TRENTON – A state appellate court has upheld the Highlands Act in four appeals.
The court this morning ruled in separate cases originally brought by Toll Brothers, Bocina Homes, Wanaque Realty Corp. and Mountain Lakes Estates, Inc., and another case brought by the Fair Share Housing Center.
The court ruled against the builders’ arguments that restrictions on the development rights of parcels were arbitrary, and ruled in the Fair Share case that essentially the Highlands Act trumps the affordable housing arguments.
The Toll case concerns an 84-acre parcel in Pohatcong, and the Bocina appeal concerns a 12.3-acre parcel in Far Hills Borough.
In each case, the appellate court has ruled that a part of the appeal concerning opposition to the parcels’ inclusion in a specially constrained zone is premature.
Toll, before the Highlands regional master plan was adopted, had received major subdivision approval for development of its site. Toll had argued that the inclusion of this site in a “Conservation Zone – Environmentally Constrained Sub-Zone,” was arbitrary.
In its own case, Bocina similarly argued that inclusion in an “Existing Community Zone — Environmentally Constrained Sub-Zone,” was arbitrary.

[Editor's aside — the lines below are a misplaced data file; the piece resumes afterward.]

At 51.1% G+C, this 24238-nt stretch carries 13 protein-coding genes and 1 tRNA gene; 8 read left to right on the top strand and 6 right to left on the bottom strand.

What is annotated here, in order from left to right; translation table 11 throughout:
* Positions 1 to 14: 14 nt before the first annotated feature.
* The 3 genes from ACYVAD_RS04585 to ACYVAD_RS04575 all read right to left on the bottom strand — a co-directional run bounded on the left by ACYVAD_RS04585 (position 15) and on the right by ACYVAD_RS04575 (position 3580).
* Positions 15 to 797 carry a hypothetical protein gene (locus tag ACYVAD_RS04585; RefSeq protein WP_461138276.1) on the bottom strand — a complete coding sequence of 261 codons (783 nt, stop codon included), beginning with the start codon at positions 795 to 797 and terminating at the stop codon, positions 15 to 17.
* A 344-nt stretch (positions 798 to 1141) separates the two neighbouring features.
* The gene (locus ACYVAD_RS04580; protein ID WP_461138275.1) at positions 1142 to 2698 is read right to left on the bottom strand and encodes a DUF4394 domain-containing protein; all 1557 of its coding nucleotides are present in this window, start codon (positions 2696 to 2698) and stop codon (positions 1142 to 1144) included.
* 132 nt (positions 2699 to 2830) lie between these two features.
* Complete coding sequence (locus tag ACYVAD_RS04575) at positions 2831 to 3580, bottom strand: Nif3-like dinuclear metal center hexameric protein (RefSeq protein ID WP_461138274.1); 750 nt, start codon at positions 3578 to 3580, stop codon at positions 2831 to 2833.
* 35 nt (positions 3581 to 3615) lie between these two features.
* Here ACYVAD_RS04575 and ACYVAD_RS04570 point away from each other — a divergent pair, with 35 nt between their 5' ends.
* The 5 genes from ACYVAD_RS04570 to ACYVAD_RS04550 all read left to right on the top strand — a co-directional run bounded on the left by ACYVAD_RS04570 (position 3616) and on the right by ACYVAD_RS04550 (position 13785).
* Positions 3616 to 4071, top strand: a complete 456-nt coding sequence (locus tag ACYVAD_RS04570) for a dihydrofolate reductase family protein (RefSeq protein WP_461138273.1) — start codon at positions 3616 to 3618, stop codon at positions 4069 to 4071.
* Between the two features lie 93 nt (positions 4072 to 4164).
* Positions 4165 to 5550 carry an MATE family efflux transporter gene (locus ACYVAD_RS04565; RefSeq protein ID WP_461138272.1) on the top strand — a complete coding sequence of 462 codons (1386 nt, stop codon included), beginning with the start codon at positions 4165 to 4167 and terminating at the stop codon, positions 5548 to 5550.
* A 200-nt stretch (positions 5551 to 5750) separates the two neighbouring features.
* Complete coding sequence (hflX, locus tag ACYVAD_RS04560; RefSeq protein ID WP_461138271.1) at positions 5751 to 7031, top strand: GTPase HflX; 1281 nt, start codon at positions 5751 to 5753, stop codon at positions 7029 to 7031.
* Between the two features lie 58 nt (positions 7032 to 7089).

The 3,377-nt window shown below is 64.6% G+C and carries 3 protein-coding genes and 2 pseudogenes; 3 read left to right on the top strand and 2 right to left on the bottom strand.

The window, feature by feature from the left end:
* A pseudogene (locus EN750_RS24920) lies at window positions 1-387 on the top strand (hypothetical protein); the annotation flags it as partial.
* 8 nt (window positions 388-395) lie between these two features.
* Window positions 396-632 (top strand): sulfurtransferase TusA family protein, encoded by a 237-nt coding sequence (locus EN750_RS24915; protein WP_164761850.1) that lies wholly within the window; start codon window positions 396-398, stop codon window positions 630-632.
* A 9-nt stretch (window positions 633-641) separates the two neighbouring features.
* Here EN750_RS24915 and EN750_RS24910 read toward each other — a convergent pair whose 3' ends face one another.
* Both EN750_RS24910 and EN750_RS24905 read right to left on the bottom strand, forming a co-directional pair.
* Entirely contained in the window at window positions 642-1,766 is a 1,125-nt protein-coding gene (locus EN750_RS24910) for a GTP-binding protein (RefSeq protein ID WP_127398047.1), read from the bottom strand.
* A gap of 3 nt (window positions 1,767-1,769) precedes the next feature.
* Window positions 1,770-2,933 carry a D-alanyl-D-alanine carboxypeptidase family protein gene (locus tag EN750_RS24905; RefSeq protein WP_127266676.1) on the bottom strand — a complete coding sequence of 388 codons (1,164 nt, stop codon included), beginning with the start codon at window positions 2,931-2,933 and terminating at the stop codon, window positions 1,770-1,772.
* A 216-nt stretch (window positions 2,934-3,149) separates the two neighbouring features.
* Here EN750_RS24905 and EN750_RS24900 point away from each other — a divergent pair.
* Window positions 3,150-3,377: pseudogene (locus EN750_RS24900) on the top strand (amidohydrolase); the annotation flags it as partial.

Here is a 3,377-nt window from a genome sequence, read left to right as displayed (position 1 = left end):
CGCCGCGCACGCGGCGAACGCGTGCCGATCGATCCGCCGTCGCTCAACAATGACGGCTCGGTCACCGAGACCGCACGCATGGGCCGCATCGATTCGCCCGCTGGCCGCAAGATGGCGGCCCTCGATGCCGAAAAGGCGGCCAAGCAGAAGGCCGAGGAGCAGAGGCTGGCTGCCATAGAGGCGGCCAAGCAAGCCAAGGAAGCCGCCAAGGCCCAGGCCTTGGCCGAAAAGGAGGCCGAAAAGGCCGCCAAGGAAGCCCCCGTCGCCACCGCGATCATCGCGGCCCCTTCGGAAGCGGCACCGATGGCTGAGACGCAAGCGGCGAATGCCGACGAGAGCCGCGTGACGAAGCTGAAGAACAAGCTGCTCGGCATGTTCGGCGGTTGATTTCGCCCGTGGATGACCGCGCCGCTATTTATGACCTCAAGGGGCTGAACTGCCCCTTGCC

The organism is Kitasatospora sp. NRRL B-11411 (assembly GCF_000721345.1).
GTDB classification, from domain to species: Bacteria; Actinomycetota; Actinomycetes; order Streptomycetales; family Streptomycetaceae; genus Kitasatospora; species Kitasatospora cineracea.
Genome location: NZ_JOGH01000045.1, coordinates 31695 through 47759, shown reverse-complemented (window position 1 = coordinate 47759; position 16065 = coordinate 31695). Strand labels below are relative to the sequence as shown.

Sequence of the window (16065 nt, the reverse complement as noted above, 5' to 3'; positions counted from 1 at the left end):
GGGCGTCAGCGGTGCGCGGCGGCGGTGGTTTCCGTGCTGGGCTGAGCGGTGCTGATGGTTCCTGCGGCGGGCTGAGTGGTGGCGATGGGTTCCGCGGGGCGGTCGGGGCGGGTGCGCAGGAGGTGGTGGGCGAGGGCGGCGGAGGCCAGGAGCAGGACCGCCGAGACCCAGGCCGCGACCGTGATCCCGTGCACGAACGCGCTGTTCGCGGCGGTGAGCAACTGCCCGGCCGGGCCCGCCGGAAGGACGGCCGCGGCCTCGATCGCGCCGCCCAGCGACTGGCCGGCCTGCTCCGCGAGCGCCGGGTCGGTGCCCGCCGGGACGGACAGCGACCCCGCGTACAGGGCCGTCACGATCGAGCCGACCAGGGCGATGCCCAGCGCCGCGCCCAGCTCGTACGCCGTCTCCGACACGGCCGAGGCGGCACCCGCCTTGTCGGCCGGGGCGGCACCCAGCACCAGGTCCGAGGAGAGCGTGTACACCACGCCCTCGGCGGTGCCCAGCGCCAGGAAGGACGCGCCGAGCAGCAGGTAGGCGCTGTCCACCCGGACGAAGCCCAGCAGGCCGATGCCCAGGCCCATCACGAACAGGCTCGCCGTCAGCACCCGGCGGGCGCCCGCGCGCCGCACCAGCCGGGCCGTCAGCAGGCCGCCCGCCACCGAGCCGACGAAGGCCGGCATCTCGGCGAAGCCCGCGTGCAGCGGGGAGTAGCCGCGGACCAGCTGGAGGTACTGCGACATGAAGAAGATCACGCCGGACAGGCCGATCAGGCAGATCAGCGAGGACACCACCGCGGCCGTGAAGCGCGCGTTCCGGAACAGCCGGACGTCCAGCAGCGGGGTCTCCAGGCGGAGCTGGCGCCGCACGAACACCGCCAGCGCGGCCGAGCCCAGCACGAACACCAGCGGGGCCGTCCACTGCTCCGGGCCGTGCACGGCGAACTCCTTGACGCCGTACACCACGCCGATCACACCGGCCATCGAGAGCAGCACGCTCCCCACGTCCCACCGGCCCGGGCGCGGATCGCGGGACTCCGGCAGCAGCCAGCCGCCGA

Toll Brothers has since withdrawn from the matter, and property owners Jack Oberly and a representative, Martin Resnick, asked to be substituted as appellants, which the court permitted.
The court in essence ruled in the cases that a more complete record has to be compiled, including how the master plan and zoning ordinances eventually will conform. Once towns are accepted into the regional master plan and zoning laws are changed, further appeals may occur, the court stated.
The 2004 Highlands law covers 1,250 square miles in parts of seven counties: Hunterdon, Somerset, Sussex, Warren, Morris, Passaic, and Bergen, and includes 88 municipalities. Approximately 859,359 acres make up the Preservation and the Planning Area where activities are regulated by the state.
The rulings come at a critical time for the Highlands Act. Environmentalists oppose several of Gov. Christie’s recent appointments to the Council as too pro-development, while some property owners in the Highlands argue they cannot get market value for their property by transferring development rights to the Highlands Council.